As a craftsperson or designer engaged in creative work, there’s probably intellectual property inherent in almost everything you do. The Patents Office (based in Kilkenny) describes intellectual property as “the product of someone's mental efforts. Its value lies in its appeal to others who might wish to use it or the goods it describes”.
Craft and design work may be protectable under a number of different intellectual property rights (IPRs), including:
Copyright applies to anything that is written down, recorded or broadcast and exists from the moment the ‘work’ is created. No registration is required, although it is usual to display a copyright ‘notice’ – the familiar © followed by the date and name of the copyright owner: for example,
© 2016 Design & Crafts Council of Ireland.
According to the Patents Office, a design is “the outward appearance of a product or part of it, resulting from the lines, contours, colours, shape, texture, materials and/its ornamentation”, while a product can be any industrial or handicraft item including packaging, graphic symbols and typographic typefaces but excluding computer programs.
A design may be registered for a period of five years – renewable up to a maximum of 25 years. An initial fee, and renewal fees, apply. A design registered in Ireland only gives protection in Ireland. A Registered Community Design gives protection across the EU. Separate applications need to be made for other countries. Even if not registered, a design is protected from copying – provided that the creator can prove that the other person copied their work, as opposed to creating it independently.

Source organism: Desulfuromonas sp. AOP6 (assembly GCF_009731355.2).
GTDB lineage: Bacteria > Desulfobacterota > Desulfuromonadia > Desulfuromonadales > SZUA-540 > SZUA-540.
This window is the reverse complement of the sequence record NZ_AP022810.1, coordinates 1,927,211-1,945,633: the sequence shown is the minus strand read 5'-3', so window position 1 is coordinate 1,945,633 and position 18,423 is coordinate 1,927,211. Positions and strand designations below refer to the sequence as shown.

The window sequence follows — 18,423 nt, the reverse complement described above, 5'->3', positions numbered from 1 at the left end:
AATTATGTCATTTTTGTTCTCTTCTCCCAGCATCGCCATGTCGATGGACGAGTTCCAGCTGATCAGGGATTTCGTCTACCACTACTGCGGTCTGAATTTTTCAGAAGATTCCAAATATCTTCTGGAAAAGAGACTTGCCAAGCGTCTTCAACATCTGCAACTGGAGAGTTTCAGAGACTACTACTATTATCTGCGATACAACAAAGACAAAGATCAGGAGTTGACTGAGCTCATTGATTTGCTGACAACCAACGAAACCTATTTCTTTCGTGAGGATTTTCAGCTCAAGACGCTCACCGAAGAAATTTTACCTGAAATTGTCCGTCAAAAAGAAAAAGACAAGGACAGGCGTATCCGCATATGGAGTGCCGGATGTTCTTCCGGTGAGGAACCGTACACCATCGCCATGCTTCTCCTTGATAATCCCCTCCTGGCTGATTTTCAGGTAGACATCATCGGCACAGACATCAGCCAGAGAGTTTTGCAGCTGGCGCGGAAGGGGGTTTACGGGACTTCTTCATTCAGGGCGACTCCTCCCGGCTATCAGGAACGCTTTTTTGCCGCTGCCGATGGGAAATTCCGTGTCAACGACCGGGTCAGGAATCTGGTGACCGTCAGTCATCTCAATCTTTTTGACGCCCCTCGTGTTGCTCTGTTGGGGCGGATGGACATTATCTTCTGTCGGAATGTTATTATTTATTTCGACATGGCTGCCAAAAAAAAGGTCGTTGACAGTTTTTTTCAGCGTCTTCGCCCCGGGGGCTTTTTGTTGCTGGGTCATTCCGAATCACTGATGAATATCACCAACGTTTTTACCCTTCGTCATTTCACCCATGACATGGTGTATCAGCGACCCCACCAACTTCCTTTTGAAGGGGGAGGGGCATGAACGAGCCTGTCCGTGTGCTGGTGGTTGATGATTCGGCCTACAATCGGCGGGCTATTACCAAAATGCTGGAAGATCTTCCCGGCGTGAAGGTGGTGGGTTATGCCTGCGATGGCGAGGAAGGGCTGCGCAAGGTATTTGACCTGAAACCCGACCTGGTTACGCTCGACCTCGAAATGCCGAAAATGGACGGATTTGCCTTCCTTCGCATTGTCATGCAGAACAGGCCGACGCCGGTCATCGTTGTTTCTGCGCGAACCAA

According to the Patents Office, a trademark is “any distinctive sign which can distinguish the goods or services of one trader from those of another and which can be represented graphically”. Brands, logos and other graphic devices are all capable of being trademarked. Again, like designs, trademarks apply only to the territory they are registered for – for example, Ireland, or the EU under a Community Trade Mark, or other countries. An initial fee, and renewal fees every 10 years, apply. You can use the “™” symbol to indicate a unregistered trademark, while “®” is reserved for registered trademarks.
Creative Commons is a licensing system under which the creator of a work can share it freely with others, while preventing commercial use. Creative Commons licenses are not an alternative to copyright but work alongside copyright, enable creators to modify copyright terms to best suit their needs.